Economic Reflections

Shape of Recovery | April 20 – 24, 2020

by | Apr 27, 2020 | Economic Reflections

“When will this end?” quickly has become the most common question we field. The “this” in the question covers deaths by COVID-19 and social distancing, negative economic growth, weak investment markets, high unemployment, and tremendous uncertainty. It means, when will I have childcare again? Job security? The ability to travel and visit with friends?

Implicit in the question is the expectation that a reasonable answer is available; however, as we have learned over the past decades, neither crises nor recoveries adhere to a timetable.  The best we can do is determine what factors will move us toward recovery and which conditions are necessary for those factors to emerge.

V-Shaped Recovery: An unlikely scenario

Source: Bloomberg, Syntrinsic

On the most optimistic end of the spectrum are those who anticipate a V-shaped recovery, a return to pre-crisis economic conditions in a manner that roughly mirrors the speed and degree with which the economy has locked down. In this scenario, Gross Domestic Product (GDP) growth falls by 5-10% or even more in 2Q and then springs back by year-end, with 2020 ending in flat to slightly positive GDP growth territory. As illustrated on the chart to the right, the ten U.S. economic expansions between WWII and 2007 all followed this V-shaped trajectory. The Great Financial Crisis represents an exception as that recovery took far longer to gain momentum than its predecessors.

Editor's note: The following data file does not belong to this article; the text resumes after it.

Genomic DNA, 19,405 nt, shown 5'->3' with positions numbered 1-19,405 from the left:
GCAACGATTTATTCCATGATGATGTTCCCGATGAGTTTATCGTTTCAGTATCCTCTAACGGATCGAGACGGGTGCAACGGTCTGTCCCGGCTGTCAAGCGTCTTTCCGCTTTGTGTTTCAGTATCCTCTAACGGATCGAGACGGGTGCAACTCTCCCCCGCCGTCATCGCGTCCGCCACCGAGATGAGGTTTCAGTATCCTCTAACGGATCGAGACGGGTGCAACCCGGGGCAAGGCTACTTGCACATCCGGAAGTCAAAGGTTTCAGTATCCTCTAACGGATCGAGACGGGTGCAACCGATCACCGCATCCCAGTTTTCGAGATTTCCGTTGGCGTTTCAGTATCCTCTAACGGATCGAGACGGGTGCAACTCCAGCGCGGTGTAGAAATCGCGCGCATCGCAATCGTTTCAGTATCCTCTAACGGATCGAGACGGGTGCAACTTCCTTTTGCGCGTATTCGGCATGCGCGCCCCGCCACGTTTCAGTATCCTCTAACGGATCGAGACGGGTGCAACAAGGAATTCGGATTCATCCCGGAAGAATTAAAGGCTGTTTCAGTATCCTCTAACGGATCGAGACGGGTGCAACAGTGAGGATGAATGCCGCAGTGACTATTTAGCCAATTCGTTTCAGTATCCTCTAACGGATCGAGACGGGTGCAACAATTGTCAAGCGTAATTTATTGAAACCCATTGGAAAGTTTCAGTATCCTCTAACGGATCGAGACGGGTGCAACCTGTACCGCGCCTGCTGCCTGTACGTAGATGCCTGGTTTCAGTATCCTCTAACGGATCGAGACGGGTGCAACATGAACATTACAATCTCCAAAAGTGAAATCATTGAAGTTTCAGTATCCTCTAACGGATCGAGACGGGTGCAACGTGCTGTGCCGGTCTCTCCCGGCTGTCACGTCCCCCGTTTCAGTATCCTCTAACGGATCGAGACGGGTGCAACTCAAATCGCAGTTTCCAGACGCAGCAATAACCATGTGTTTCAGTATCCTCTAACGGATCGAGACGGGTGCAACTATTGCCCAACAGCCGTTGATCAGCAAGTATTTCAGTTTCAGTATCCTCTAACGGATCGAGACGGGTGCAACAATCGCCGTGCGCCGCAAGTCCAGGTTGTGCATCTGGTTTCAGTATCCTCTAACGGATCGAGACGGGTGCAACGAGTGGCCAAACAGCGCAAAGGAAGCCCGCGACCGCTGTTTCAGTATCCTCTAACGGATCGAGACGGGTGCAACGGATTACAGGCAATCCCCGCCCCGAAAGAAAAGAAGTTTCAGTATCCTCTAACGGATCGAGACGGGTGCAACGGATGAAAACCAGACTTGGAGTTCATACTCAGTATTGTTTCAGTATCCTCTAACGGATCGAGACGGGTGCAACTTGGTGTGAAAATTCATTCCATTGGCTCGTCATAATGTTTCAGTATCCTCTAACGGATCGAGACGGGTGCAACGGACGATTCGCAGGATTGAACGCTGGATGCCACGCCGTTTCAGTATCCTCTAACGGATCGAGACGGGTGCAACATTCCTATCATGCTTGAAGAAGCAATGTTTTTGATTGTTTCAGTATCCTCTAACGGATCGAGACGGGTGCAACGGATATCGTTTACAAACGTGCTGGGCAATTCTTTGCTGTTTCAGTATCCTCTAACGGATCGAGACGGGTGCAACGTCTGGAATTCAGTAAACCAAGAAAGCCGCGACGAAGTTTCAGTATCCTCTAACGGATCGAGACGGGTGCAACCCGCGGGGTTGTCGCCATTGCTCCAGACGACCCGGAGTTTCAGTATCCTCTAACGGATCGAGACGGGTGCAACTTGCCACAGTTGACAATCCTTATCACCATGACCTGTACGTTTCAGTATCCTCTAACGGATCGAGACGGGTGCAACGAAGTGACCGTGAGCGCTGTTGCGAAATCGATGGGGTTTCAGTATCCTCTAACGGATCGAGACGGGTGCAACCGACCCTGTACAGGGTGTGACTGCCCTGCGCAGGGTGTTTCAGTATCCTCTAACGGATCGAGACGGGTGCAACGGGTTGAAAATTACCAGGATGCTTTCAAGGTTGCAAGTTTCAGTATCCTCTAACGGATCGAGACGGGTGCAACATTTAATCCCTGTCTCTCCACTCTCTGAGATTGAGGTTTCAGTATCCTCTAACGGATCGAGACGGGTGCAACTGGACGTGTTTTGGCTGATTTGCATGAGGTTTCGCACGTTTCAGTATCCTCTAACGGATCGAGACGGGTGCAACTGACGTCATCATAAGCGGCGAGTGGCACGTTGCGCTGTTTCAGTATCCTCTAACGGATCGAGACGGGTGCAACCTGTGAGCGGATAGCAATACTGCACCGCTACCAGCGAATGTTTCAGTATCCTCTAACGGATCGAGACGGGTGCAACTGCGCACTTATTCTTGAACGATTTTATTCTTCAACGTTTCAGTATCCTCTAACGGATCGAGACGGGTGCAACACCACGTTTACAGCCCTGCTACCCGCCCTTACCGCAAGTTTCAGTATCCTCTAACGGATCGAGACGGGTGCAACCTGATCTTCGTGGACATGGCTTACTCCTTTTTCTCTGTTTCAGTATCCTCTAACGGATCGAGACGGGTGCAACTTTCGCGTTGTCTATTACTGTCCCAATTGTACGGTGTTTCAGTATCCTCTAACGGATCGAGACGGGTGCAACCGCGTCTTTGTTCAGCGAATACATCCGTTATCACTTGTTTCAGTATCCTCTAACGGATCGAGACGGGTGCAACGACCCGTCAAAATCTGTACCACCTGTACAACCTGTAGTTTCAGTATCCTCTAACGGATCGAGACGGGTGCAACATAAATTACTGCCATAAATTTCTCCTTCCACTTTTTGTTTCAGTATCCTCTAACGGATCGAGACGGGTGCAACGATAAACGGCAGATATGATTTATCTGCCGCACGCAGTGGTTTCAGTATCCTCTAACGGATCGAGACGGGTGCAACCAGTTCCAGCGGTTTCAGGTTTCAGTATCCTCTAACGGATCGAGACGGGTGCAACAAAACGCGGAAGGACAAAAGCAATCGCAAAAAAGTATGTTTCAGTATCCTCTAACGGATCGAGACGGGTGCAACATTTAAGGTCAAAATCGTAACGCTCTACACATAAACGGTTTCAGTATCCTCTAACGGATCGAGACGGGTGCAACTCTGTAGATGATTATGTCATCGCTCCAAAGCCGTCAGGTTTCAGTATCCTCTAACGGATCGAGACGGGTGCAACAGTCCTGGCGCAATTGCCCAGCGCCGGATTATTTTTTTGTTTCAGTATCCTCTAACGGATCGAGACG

In March, we heard many voices in the financial sector anticipating a V-shaped recovery in 2020; however, it is hard to build a case for how the economy could quickly ramp back up given so many uncertainties. Among other things, a V-shaped recovery would require an immediate vaccination breakthrough, a herculean effort to mass-produce the vaccine, large-scale distribution to and adoption of the vaccine by global populations, and quick, clear evidence that the vaccine has practically eradicated the threat of this new coronavirus. While everyone hopes for this option, there is no precedent in human history for such a course of action. And given the lack of compliance witnessed in the U.S. and around the world with shelter-in-place and other basic safety precautions (source: Washington Post), it is hard to imagine over 7 billion people making such a coordinated effort.

L-Shaped Recovery: An unlikely scenario

At the other end of the spectrum are those pessimists who predict an “L-shaped” recovery, which is really no recovery at all. This scenario anticipates the economy unable to recover from the downdraft it is experiencing, with growth bottoming and then essentially flatlining for the foreseeable future. Interestingly, we recall similar predictions in 2002 and early 2009, when it was hard to see economic growth re-emerging in a post-9/11 or post-Great Financial Crisis environment. And yet the economy did eventually rebound and global economic growth over the past few years has been reasonably strong, broad-based, and steady.